Petrus Borel
By: Luc Sante | Categories: HiLo Heroes, Philosophy

PETRUS BOREL (Joseph-Pétrus Borel d’Hauterive, 1809-59) was the prototype bohemian. The son of landless minor nobles engaged in the hardware business, he was apprenticed to an architect, but his increasing obsession with medieval style interfered with his career. Soon he found a group of like-minded young rascals, including Gérard de Nerval and Théophile Gautier, who called themselves first the Petit Cénacle, then the Jeunes-France, and eventually the Bouzingos. Most of them were poets; they were fascinated by the Middle Ages and the Renaissance, by upheaval, delirium, and death. They flirted with nudism, smoked hashish, dressed extravagantly, waved daggers, drank from skulls, lived every minute in a state of heightened artifice, as if they were onstage. They constituted the front line in the rioting over Victor Hugo’s divisive play Hernani, in 1830, a sort of prelude to the July Revolution that year. Borel, called the Lycanthrope, or Wolfman, with “his scented beard and red mouth like an exotic flower” (per Enid Starkie), was a fascinating literary figure as well, even if it took rediscovery by the Surrealists to do him justice. His poems anticipate Baudelaire; his novel Madame Putiphar takes up the anarchist strain in the Marquis de Sade; his translation of Robinson Crusoe remains the French standard. Poverty was a constant, though, and in 1845 it drove him to an administrative post in Algeria, where his prospects rose and fell with the political tide. Ousted in 1855, he lived from subsistence farming, refusing to wear a hat “because nature knows what it’s doing.” He died of sunstroke.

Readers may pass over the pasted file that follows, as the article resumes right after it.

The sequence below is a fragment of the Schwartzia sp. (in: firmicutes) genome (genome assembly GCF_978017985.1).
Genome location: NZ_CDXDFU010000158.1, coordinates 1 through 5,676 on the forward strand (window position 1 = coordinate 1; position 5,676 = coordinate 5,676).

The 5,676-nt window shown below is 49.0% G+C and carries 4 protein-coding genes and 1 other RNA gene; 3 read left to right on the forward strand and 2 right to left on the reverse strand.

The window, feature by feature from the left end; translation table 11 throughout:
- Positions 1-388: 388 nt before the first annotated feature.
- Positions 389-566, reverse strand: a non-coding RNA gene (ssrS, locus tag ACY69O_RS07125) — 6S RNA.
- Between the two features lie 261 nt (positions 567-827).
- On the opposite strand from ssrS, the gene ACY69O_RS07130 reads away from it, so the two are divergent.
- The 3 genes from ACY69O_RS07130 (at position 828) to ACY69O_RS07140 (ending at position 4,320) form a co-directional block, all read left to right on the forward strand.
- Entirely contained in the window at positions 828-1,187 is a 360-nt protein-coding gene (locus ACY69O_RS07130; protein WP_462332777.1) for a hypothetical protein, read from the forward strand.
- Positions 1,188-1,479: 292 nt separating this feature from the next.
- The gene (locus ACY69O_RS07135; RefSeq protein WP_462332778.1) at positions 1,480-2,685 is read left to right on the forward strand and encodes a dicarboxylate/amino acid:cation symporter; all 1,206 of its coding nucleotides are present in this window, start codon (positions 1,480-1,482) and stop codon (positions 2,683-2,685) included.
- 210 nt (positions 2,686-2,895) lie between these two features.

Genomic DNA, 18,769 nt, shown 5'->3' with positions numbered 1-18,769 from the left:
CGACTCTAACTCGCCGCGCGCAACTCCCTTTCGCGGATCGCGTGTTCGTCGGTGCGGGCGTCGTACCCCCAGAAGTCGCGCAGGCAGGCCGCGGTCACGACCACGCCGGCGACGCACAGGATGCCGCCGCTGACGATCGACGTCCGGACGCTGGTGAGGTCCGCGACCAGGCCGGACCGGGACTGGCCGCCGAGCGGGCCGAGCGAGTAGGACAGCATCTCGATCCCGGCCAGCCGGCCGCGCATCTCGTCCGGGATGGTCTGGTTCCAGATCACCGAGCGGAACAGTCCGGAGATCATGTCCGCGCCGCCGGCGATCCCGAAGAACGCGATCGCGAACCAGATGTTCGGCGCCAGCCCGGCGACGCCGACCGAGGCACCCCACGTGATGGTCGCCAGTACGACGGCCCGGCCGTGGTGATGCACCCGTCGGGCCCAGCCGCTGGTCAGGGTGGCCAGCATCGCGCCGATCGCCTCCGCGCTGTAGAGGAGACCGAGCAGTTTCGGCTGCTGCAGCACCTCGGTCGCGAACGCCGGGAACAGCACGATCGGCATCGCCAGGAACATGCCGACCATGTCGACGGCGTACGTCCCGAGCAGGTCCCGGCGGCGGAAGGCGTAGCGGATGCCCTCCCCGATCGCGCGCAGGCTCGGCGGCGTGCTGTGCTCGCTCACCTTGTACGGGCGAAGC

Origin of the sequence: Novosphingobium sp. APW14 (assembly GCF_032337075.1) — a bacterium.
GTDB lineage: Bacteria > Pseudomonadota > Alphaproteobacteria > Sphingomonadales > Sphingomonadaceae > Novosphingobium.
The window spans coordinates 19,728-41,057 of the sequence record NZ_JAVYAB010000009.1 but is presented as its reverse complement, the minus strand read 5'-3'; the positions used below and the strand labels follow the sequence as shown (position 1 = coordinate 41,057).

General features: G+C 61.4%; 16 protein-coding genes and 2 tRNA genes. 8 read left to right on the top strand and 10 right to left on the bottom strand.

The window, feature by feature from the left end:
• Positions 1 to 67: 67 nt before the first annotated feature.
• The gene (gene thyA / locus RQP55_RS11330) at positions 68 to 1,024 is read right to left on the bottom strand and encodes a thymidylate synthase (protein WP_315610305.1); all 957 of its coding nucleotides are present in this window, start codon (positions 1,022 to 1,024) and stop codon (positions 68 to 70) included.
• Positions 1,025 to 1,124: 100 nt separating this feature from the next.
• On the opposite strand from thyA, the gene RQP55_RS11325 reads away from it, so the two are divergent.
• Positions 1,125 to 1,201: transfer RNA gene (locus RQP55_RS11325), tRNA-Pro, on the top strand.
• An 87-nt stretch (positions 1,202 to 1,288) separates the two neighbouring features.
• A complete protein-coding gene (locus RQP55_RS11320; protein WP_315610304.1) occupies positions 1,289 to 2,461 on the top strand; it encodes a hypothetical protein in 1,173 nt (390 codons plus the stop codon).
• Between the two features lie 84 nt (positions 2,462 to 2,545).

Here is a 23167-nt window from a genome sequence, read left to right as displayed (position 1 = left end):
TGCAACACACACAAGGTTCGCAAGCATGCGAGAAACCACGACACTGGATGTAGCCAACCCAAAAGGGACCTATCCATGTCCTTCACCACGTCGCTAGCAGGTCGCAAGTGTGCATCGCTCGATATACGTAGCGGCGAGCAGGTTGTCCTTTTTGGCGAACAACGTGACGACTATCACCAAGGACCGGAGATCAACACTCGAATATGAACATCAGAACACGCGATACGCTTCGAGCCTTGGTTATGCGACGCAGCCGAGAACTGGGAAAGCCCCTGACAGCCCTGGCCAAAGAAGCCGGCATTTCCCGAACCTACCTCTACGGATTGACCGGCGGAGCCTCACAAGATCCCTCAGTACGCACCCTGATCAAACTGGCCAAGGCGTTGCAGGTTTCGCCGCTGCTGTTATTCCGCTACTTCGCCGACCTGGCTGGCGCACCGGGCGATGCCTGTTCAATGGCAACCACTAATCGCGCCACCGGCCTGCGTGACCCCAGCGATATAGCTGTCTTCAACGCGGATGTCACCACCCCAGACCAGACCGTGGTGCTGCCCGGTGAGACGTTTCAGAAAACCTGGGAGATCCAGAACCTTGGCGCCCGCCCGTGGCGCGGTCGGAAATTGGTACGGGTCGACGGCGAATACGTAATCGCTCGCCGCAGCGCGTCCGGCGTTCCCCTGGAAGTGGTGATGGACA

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On his or her birthday, HiLobrow irregularly pays tribute to one of our high-, low-, no-, or hilobrow heroes. Also born this date: Richard Garfield and Peter Lorre.

HILO HERO ITEMS by LUC SANTE: Dashiell Hammett | Pancho Villa | James M. Cain | Georges Bataille | Félix Fénéon | Émile Henry | A.J. Liebling | Jim Thompson | Joe Hill | Nestor Makhno | Hans Magnus Enzensberger | Captain Beefheart | William Burroughs | Ring Lardner | Lee “Scratch” Perry | Serge Gainsbourg | Kathy Acker | Arthur Cravan | Weegee | Alexander Trocchi | Ronnie Biggs | George Ade | Georges Darien | Zo d’Axa | Petrus Borel | Blaise Cendrars | Alexandre Jacob | Constance Rourke | Damia | J-P Manchette | Jean-Paul Clebert | Pierre Mac Orlan | Comte De Lautreamont | André Breton | Robert Desnos | Arthur Rimbaud |

READ MORE about members of the Autotelic generation (1805-1914).

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Luc Sante's books include Low Life, Evidence, The Factory of Facts, Kill All Your Darlings, and Folk Photography.